Part II: What do I really need for a Respiratory Protection Program?

The last time we blogged, we discussed the requirements of OSHA’s respiratory protection standard 29 CFR 1910.134, when companies exceed OSHA’s permissible exposure limits and when engineering controls are not feasible. We covered written plans, medical evaluations, respirator selection and workplace hazard identification.  Next comes fit testing.

Fit Testing – In order to provide protection, the respirator must fit properly to the employee’s face.  Contaminated air will be inhaled by the employee if a tight face piece seal is not maintained.   Fit testing must be a core component of your respirator program when workplace conditions require respirator use.  Your occupational medical provider should be able to assist you with this requirement. Review the standard for further information regarding when fit testing needs to be performed.

Training and Information – You could have the greatest written program but it is useless if your employees neglect to wear their respirators, or wear them improperly.  Training has two primary components: 1) Awareness of respiratory hazards to which employees are potentially exposed during regular and emergency situations and; 2) Appropriate respirator use including putting them on (donning) and taking them off (doffing), as well as inspection, maintenance, and storage of the respirators along with limitations of use. This training is required annually, or when changes in the workplace occur that affect safe respirator use.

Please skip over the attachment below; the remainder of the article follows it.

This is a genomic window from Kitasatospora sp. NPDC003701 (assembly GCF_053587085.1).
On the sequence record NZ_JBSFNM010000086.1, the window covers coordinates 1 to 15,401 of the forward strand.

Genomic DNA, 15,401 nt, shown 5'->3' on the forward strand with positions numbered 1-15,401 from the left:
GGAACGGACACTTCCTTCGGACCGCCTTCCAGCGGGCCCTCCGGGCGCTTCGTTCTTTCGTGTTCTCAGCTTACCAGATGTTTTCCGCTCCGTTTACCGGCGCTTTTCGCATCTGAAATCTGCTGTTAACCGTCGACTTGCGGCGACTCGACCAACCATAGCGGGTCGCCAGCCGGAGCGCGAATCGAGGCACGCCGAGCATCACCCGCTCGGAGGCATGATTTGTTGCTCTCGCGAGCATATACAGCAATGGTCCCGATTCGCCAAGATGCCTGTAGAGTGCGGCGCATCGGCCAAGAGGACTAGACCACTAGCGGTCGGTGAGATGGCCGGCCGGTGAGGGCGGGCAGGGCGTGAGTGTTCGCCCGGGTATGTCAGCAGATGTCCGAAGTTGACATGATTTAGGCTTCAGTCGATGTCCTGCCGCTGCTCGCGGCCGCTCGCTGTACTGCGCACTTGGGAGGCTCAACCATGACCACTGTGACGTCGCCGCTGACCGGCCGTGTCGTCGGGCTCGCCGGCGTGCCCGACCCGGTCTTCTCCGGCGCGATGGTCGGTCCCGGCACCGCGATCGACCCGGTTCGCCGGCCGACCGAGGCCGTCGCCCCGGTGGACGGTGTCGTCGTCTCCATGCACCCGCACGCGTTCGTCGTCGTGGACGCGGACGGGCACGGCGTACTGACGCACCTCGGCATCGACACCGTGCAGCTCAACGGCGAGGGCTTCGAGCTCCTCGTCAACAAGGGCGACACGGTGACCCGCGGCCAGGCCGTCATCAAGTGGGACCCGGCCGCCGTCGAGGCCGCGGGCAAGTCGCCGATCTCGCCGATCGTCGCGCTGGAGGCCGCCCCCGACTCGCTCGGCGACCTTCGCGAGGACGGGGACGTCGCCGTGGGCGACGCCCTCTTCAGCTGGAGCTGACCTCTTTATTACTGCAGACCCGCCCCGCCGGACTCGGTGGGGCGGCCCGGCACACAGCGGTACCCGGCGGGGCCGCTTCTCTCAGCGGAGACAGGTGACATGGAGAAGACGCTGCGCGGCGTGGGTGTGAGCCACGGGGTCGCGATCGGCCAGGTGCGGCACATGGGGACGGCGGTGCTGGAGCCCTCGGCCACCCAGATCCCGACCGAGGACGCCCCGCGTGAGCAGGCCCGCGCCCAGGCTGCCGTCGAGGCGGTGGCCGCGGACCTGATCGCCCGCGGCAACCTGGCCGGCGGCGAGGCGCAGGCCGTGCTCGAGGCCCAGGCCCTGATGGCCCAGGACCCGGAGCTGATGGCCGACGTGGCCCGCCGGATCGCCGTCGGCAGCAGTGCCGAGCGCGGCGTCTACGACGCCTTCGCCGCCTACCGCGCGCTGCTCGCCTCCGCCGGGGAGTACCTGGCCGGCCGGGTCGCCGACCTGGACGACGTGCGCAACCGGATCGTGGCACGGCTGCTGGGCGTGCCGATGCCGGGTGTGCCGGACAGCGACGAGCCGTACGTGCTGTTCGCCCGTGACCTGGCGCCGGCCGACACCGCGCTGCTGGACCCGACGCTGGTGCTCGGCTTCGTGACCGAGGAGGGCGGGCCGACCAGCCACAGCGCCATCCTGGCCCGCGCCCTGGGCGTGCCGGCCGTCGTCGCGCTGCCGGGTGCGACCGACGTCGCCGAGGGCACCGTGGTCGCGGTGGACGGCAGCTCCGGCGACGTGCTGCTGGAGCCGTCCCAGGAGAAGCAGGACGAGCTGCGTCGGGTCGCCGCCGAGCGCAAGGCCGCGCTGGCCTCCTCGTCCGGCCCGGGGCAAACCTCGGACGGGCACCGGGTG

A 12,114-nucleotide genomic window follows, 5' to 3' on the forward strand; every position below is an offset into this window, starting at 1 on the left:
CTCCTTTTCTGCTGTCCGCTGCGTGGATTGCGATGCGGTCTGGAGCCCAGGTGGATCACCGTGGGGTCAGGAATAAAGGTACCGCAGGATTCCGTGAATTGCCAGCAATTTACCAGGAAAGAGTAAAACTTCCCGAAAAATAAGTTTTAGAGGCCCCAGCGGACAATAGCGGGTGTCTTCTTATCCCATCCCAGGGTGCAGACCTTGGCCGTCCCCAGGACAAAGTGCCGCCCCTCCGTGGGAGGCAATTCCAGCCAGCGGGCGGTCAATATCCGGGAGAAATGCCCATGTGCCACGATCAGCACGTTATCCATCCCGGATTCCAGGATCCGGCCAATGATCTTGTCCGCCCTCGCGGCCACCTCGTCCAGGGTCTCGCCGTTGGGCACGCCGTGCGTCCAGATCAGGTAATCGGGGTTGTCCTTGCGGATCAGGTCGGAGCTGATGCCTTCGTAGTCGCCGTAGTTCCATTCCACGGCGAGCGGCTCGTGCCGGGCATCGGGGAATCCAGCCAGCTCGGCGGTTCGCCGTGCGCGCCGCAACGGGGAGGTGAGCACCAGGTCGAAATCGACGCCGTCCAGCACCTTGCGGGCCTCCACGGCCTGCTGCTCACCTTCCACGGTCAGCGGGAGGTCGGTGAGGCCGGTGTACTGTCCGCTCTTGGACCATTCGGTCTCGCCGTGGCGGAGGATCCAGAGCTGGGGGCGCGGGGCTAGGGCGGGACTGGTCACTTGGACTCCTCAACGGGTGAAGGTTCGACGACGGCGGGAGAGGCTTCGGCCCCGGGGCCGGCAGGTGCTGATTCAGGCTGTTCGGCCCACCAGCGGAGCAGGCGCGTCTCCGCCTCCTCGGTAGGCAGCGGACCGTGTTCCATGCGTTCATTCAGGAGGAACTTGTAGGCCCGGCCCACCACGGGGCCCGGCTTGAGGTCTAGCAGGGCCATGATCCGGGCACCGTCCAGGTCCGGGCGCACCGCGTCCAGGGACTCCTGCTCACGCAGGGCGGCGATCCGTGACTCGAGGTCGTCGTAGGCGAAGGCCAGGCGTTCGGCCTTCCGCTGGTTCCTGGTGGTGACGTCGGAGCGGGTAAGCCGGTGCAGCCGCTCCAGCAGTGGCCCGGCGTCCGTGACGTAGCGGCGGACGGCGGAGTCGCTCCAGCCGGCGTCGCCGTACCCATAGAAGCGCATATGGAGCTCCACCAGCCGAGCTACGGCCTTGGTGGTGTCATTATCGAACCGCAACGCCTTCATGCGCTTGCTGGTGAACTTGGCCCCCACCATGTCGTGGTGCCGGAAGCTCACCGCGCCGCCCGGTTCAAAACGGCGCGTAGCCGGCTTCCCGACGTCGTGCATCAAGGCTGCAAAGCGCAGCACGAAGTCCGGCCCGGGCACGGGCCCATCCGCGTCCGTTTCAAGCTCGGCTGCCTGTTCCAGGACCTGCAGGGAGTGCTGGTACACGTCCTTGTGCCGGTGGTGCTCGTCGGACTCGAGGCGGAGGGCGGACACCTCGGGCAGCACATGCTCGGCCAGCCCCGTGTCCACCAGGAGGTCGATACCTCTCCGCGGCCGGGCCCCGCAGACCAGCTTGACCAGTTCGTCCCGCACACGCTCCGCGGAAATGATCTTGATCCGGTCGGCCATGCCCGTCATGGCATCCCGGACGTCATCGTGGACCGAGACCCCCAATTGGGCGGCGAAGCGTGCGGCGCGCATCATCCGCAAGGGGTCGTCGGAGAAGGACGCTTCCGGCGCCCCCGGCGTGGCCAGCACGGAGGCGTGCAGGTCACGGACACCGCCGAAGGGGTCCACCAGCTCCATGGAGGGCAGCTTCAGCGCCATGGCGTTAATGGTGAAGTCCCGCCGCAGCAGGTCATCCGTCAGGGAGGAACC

Evaluation and Recordkeeping – OSHA 29 CFR 1910.134(m) requires the employer to “…establish and retain written information regarding medical evaluations, fit testing, and the respirator program” along with an annually documented evaluation of the program’s effectiveness.  Among other criteria, recordkeeping will provide a record for compliance determination by OSHA. 

When respirators are used by employees on a voluntary basis, the employer must still have a written plan. This plan must include the medical evaluation component and information on employee responsibility for proper care of the respirator. Even if an employee voluntarily uses a paper dust mask or filtering face piece, a copy of Appendix D to the standard needs to be issued to the employee or contents of this form conveyed and documented. Appendix D can be found here. You can access MEMIC’s Safety Director Resource Library via for respirator program resources.


Part I: What Do I Really Need for a Respiratory Protection Program?

Posted by Donna Clendenning and Greg LaRochelle